There's more to Kass's song than meets the ear.
The Legend of Zelda: Breath of the Wild, an iconic game that has already saturated the internet with content. From hidden secrets to placement on the multi-pronged official Legend of Zelda timeline, just about everything has been covered.
Except for the objective date of the game according to real world standards.
I can hear you typing the angry comments already: Oh my goodness, Colin, what a pathet-
Jk Jk, I'm not nearly relevant enough to get those kinds of comments.
So how exactly do I plan on objectively dating a video game taking place in a fictional universe containing both futuristic and archaic elements in tandem?
By picking what I want to look at and ignoring the rest.
Specifically, I will be looking at the instrument that Kass plays and using it to argue a date of at the very least, post 1925.
What the hell does Kass even play?
That's a very good question and starting off point. Let's listen to Kass's theme.
The common answer is accordion. It's the instrument listed on Kass's page on Gamepedia's Zelda Wiki and on Zeldapedia.
This answer isn't wrong per se... But it's kind of wrong.
What's correct is that the sound is definitely a free-reed instrument, but that includes everything from the accordion to the harmonica, and I think we can all agree that Kass is definitely not playing the harmonica. Or the melodica. (can someone tell the Melodica Men to redo their Zelda medley, but wearing feathers plz?)
Quickly looking at Kass's instrument and a traditional accordion is proof enough to throw doubt that what Kass is playing is an accordion. I mean, just look at the two.
They share the accordion bellows, but aside from that, the size, shape, and manner of playing is completely different.
I'm not the first one to pick up on this either. A quick google search for 'what instrument does Kass play in BOTW' will return this reddit page alleging that Kass plays a concertina, more specifically one of the giant square concertinas often dubbed a 'bandoneon' (think argentinian tango).
I agree with most of this post except for the last statement about the button layout of accordions. Yes, the piano accordion has two visually different button layouts (a piano side and a bass note side), but I think the OP is forgetting about the prominence of the chromatic button accordion, an instrument that does away with the non-ergonomic piano structure and replaces it with even more buttons.
Though admittedly the buttons do look slightly different.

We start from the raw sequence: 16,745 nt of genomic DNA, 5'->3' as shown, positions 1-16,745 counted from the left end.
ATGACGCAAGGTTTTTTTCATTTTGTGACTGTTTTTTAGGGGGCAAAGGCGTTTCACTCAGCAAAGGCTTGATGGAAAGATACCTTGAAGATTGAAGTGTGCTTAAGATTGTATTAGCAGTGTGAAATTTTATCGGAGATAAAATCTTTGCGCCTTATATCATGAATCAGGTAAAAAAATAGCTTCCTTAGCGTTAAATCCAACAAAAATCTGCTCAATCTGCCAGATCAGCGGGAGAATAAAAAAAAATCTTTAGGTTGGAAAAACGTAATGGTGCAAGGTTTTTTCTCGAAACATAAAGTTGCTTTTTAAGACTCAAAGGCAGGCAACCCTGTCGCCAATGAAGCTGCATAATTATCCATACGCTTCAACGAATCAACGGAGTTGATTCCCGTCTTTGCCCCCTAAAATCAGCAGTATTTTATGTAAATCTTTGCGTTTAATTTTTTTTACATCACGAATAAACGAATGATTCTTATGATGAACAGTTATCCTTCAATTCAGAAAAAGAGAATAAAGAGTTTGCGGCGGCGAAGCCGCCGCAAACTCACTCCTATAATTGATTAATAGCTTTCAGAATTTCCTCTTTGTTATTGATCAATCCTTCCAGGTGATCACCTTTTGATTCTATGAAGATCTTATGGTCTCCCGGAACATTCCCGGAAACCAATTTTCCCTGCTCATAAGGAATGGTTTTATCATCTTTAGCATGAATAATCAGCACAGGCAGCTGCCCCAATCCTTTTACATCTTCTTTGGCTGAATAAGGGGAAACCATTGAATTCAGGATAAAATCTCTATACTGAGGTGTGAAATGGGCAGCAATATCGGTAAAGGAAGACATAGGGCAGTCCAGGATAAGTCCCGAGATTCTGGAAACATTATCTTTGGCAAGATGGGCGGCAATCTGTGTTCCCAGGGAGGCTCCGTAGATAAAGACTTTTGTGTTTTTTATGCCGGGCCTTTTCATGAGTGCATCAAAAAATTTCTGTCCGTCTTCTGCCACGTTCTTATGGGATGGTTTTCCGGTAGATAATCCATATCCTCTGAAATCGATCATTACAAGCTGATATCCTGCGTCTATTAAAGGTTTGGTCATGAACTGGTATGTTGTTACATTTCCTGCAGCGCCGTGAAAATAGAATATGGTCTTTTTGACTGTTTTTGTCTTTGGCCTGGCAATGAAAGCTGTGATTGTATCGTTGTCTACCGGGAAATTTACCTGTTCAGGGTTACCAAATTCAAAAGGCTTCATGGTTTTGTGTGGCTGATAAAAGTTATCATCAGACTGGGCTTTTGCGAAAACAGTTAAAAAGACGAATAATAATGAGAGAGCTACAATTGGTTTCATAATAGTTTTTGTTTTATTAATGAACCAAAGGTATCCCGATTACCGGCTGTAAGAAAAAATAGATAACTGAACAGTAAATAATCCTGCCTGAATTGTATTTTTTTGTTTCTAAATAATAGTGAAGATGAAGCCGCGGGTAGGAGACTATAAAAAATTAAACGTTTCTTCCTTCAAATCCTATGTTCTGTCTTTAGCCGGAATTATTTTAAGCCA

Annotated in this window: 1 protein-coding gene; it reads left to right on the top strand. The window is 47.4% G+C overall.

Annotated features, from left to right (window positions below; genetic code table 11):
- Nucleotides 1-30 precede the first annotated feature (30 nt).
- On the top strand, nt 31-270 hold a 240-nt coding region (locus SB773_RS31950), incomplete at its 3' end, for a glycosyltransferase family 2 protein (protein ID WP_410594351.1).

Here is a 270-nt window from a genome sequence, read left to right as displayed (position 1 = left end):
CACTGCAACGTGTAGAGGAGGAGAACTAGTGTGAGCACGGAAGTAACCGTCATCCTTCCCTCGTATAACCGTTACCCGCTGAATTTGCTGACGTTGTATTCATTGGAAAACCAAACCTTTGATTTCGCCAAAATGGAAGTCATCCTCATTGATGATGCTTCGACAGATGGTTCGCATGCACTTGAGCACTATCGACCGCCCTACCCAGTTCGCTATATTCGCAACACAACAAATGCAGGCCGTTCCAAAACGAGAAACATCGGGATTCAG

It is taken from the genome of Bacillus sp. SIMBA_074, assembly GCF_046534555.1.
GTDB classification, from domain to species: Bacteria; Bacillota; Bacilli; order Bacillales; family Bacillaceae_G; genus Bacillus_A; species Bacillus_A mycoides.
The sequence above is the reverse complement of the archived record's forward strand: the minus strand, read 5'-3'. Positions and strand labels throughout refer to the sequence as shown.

What gets me on the difference here is the placement of the buttons. On an accordion, you'll notice that the buttons face outward, like in the above picture. Same with Kass's instrument.
On the concertina, the buttons face to the sides, in part because both hands are being used to open and close the bellows, and having the buttons position like that make it easier for your hands.
I play the concertina so I can say these things.
The last instrument I want to posit is the 'melodeon' which often dubbed a 'diatonic button accordion'.
This one has outward facing buttons, a lot fewer buttons than a traditional accordion (though traditional accordions don't really have standard button number), and it's small enough where you could move both sides open and closed like a concertina, but from the videos I've found, it looks like you still just move one side.
With all that said, I'm gonna say that Kass's instrument, due to it's size, shape, and style of playing, is a bandoneon with melodeon-inspired buttons.
Okay but then my problem with the bandoneon being bisonoric.
Do you have a harmonica near you? Do you have a memory of playing a harmonic in your memory? Well play it or revisit that. Note how when you breathe out and breathe in, the notes change.
This is what we call a bi-sonoric set up. Bi = 2, sonor = sound.
A traditional accordion is unisonoric, having the same sound on both push and pull.
Unless you have like 500 keys on your instrument, a bisonoric key layout means that you have a limited set of notes you can play on the pull and a limited set of notes you can play on the push.
We see here that Kass has seven buttons per side of his bandoneon (top button hidden by his feather). So there is definitely a limitation to the notes he can play. Which brings me to my final point.
There is no way in hell that Kass could play Kass's Theme on a bisonoric bandoneon, and therefore he must be playing a unisonoric bandoneon, which didn't come out until 1925.
That's about it.
If you watch the idle animation of Kass while he plays his theme (not during a cut scene, just when he's chillin') there is no method to the opening and closing of the bellows. If you watch long enough, you'll see Kass play the same measures of song with both push and pull.
As we've established, that'd be impossible with the limitations of a bisonoric bandoneon.
So! The answer must be that he's holding a unisonoric baneoneon, and that only came out...
Now my non-existent haters may be saying: But Colin, what about all that Sheikah nonsense. That's super high tech. What about the Guardians?
Be quiet. Hush.
The best defense I have of that is that the Guardians and the Sheikah nonsense reflect fiction and fantasy, more than an instrument that is very clearly ripped directly from the real world.
Plus, if you were to look at real world robotics, not only would it be more of a stretch, but it would also still date the game post-1925, so like, who's thesis remains? Bam.
Go forth and listen to good folk music.